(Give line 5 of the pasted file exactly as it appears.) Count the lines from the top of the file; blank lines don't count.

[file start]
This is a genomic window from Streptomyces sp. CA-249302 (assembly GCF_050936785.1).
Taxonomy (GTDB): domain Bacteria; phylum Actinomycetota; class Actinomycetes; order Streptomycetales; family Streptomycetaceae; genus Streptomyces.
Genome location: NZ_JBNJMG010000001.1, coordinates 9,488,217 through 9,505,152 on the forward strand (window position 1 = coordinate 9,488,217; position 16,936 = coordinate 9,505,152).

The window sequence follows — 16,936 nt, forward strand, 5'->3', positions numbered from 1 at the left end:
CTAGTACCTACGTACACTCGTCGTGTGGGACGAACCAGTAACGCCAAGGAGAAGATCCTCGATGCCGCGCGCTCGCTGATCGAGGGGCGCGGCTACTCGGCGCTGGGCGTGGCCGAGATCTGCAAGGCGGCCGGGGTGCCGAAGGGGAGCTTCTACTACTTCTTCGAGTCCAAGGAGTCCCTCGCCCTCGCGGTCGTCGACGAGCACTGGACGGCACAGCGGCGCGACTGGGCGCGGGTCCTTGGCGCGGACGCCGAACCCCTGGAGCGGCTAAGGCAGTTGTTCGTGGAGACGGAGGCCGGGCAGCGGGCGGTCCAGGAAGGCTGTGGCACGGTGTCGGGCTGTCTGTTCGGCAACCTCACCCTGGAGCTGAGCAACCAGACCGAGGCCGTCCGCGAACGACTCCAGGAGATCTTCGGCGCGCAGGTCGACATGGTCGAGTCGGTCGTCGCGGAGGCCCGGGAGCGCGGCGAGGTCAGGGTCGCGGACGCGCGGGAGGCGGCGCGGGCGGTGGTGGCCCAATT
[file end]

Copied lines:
CTAGTACCTACGTACACTCGTCGTGTGGGACGAACCAGTAACGCCAAGGAGAAGATCCTCGATGCCGCGCGCTCGCTGATCGAGGGGCGCGGCTACTCGGCGCTGGGCGTGGCCGAGATCTGCAAGGCGGCCGGGGTGCCGAAGGGGAGCTTCTACTACTTCTTCGAGTCCAAGGAGTCCCTCGCCCTCGCGGTCGTCGACGAGCACTGGACGGCACAGCGGCGCGACTGGGCGCGGGTCCTTGGCGCGGACGCCGAACCCCTGGAGCGGCTAAGGCAGTTGTTCGTGGAGACGGAGGCCGGGCAGCGGGCGGTCCAGGAAGGCTGTGGCACGGTGTCGGGCTGTCTGTTCGGCAACCTCACCCTGGAGCTGAGCAACCAGACCGAGGCCGTCCGCGAACGACTCCAGGAGATCTTCGGCGCGCAGGTCGACATGGTCGAGTCGGTCGTCGCGGAGGCCCGGGAGCGCGGCGAGGTCAGGGTCGCGGACGCGCGGGAGGCGGCGCGGGCGGTGGTGGCCCAATT